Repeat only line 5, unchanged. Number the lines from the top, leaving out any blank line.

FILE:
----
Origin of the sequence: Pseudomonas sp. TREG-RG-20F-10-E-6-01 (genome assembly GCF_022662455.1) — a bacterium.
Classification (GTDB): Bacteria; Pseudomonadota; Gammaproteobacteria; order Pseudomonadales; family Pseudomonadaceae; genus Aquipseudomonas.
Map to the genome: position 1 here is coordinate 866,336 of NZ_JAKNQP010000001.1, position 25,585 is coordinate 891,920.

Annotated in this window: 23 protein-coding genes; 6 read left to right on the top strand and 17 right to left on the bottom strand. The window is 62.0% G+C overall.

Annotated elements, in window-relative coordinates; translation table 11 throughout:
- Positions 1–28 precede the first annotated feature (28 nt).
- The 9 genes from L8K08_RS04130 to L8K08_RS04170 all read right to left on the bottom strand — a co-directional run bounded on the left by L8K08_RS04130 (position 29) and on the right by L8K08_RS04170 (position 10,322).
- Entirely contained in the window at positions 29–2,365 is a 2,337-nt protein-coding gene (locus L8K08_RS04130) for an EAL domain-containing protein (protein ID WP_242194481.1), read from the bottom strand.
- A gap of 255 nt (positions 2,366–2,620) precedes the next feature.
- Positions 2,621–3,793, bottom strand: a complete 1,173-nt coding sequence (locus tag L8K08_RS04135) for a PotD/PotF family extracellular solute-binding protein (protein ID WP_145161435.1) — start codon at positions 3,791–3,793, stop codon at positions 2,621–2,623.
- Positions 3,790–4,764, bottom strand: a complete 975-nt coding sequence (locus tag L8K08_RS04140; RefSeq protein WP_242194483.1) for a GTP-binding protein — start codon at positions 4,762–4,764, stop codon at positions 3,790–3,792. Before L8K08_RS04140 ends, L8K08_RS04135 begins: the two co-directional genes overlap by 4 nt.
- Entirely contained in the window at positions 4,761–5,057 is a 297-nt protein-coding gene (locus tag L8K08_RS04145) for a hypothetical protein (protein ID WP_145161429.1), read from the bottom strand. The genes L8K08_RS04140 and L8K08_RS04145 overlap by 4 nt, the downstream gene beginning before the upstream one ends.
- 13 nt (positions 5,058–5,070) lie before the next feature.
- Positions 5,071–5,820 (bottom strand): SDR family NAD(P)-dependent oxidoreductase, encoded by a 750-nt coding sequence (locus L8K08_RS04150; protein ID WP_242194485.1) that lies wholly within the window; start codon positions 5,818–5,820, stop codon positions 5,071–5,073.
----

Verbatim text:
Annotated elements, in window-relative coordinates; translation table 11 throughout: